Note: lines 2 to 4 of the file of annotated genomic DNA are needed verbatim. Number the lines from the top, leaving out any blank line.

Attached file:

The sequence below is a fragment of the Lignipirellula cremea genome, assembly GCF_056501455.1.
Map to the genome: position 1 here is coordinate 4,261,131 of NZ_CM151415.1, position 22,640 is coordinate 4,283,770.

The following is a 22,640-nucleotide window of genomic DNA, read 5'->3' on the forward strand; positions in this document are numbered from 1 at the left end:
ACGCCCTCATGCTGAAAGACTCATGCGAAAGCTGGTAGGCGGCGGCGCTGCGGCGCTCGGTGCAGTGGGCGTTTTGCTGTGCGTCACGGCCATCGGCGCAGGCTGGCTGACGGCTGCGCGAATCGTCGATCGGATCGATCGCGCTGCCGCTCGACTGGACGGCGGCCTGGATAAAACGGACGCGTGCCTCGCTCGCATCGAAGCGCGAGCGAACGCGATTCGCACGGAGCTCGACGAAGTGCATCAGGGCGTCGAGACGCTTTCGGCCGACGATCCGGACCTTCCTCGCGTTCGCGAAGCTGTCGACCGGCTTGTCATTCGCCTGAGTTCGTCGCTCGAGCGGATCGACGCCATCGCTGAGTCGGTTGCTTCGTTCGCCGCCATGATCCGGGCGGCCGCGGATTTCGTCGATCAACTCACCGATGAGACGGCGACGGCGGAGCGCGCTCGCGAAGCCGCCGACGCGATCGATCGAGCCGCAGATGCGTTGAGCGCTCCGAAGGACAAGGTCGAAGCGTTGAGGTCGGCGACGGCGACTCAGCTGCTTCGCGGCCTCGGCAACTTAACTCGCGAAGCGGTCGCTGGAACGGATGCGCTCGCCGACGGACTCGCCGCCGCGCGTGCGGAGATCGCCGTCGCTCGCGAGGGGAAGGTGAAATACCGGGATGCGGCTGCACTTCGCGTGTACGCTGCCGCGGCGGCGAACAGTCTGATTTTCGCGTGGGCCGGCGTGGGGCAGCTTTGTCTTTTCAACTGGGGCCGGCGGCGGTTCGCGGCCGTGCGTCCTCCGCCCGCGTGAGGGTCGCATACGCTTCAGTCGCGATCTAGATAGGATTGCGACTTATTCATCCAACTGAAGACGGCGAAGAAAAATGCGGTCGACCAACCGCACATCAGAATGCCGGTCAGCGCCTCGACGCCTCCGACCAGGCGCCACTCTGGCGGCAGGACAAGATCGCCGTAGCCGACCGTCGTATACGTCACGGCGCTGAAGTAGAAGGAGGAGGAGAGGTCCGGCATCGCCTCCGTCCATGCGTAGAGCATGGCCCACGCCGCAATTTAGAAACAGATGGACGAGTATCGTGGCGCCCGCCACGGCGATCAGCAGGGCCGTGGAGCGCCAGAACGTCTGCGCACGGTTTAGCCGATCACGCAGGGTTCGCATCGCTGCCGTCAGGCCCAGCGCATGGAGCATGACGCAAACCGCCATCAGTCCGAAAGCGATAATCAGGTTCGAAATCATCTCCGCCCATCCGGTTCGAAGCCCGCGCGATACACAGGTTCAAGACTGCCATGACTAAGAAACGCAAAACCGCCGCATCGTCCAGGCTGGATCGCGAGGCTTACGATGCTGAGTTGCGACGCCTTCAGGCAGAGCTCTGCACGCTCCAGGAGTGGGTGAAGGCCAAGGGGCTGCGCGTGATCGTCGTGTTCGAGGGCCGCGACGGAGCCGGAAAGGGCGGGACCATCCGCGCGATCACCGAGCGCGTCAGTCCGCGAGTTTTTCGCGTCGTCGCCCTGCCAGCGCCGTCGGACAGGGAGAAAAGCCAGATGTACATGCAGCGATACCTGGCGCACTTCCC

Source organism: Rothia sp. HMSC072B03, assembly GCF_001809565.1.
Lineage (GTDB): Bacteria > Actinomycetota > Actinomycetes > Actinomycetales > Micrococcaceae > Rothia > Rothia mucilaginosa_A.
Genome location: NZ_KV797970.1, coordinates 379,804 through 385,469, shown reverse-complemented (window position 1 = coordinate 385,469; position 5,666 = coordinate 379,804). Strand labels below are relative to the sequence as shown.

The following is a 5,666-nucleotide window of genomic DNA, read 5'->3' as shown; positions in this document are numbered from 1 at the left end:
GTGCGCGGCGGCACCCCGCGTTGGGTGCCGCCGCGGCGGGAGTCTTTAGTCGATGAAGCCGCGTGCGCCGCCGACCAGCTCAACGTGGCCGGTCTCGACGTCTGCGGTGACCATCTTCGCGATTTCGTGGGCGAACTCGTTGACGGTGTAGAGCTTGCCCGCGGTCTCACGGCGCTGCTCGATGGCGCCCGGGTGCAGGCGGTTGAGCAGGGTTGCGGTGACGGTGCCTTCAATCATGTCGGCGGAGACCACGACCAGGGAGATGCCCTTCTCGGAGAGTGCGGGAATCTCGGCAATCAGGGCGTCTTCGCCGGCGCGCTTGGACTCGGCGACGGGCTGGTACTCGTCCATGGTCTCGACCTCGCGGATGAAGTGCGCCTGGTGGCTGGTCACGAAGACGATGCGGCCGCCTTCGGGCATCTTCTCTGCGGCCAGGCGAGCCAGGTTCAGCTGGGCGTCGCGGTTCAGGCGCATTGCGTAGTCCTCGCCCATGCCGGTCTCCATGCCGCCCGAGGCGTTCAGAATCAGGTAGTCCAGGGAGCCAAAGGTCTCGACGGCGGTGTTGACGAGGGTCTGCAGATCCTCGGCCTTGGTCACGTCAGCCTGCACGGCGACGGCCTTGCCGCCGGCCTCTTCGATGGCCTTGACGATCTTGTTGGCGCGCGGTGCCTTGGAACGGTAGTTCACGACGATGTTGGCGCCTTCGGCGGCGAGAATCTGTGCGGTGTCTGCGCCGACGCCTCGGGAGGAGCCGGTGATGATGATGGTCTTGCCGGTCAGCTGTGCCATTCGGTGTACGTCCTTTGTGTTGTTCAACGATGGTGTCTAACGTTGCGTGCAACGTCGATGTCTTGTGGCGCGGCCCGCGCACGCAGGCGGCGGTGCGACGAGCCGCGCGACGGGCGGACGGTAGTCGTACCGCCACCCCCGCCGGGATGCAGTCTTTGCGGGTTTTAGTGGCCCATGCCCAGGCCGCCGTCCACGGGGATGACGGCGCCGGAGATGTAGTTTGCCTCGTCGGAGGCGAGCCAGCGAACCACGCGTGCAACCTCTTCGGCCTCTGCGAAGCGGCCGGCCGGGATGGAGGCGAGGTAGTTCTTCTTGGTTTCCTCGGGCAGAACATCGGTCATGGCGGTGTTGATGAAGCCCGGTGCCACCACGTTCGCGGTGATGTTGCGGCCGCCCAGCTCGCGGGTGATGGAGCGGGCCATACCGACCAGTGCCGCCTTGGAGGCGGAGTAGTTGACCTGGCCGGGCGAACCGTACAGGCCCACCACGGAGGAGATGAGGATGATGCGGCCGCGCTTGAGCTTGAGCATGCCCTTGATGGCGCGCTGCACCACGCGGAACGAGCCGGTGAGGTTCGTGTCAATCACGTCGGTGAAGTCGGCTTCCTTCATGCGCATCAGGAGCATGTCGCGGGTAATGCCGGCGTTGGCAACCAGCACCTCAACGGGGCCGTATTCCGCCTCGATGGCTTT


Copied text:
Map to the genome: position 1 here is coordinate 4,261,131 of NZ_CM151415.1, position 22,640 is coordinate 4,283,770.

The following is a 22,640-nucleotide window of genomic DNA, read 5'->3' on the forward strand; positions in this document are numbered from 1 at the left end:
ACGCCCTCATGCTGAAAGACTCATGCGAAAGCTGGTAGGCGGCGGCGCTGCGGCGCTCGGTGCAGTGGGCGTTTTGCTGTGCGTCACGGCCATCGGCGCAGGCTGGCTGACGGCTGCGCGAATCGTCGATCGGATCGATCGCGCTGCCGCTCGACTGGACGGCGGCCTGGATAAAACGGACGCGTGCCTCGCTCGCATCGAAGCGCGAGCGAACGCGATTCGCACGGAGCTCGACGAAGTGCATCAGGGCGTCGAGACGCTTTCGGCCGACGATCCGGACCTTCCTCGCGTTCGCGAAGCTGTCGACCGGCTTGTCATTCGCCTGAGTTCGTCGCTCGAGCGGATCGACGCCATCGCTGAGTCGGTTGCTTCGTTCGCCGCCATGATCCGGGCGGCCGCGGATTTCGTCGATCAACTCACCGATGAGACGGCGACGGCGGAGCGCGCTCGCGAAGCCGCCGACGCGATCGATCGAGCCGCAGATGCGTTGAGCGCTCCGAAGGACAAGGTCGAAGCGTTGAGGTCGGCGACGGCGACTCAGCTGCTTCGCGGCCTCGGCAACTTAACTCGCGAAGCGGTCGCTGGAACGGATGCGCTCGCCGACGGACTCGCCGCCGCGCGTGCGGAGATCGCCGTCGCTCGCGAGGGGAAGGTGAAATACCGGGATGCGGCTGCACTTCGCGTGTACGCTGCCGCGGCGGCGAACAGTCTGATTTTCGCGTGGGCCGGCGTGGGGCAGCTTTGTCTTTTCAACTGGGGCCGGCGGCGGTTCGCGGCCGTGCGTCCTCCGCCCGCGTGAGGGTCGCATACGCTTCAGTCGCGATCTAGATAGGATTGCGACTTATTCATCCAACTGAAGACGGCGAAGAAAAATGCGGTCGACCAACCGCACATCAGAATGCCGGTCAGCGCCTCGACGCCTCCGACCAGGCGCCACTCTGGCGGCAGGACAAGATCGCCGTAGCCGACCGTCGTATACGTCACGGCGCTGAAGTAGAAGGAGGAGGAGAGGTCCGGCATCGCCTCCGTCCATGCGTAGAGCATGGCCCACGCCGCAATTTAGAAACAGATGGACGAGTATCGTGGCGCCCGCCACGGCGATCAGCAGGGCCGTGGAGCGCCAGAACGTCTGCGCACGGTTTAGCCGATCACGCAGGGTTCGCATCGCTGCCGTCAGGCCCAGCGCATGGAGCATGACGCAAACCGCCATCAGTCCGAAAGCGATAATCAGGTTCGAAATCATCTCCGCCCATCCGGTTCGAAGCCCGCGCGATACACAGGTTCAAGACTGCCATGACTAAGAAACGCAAAACCGCCGCATCGTCCAGGCTGGATCGCGAGGCTTACGATGCTGAGTTGCGACGCCTTCAGGCAGAGCTCTGCACGCTCCAGGAGTGGGTGAAGGCCAAGGGGCTGCGCGTGATCGTCGTGTTCGAGGGCCGCGACGGAGCCGGAAAGGGCGGGACCATCCGCGCGATCACCGAGCGCGTCAGTCCGCGAGTTTTTCGCGTCGTCGCCCTGCCAGCGCCGTCGGACAGGGAGAAAAGCCAGATGTACATGCAGCGATACCTGGCGCACTTCCC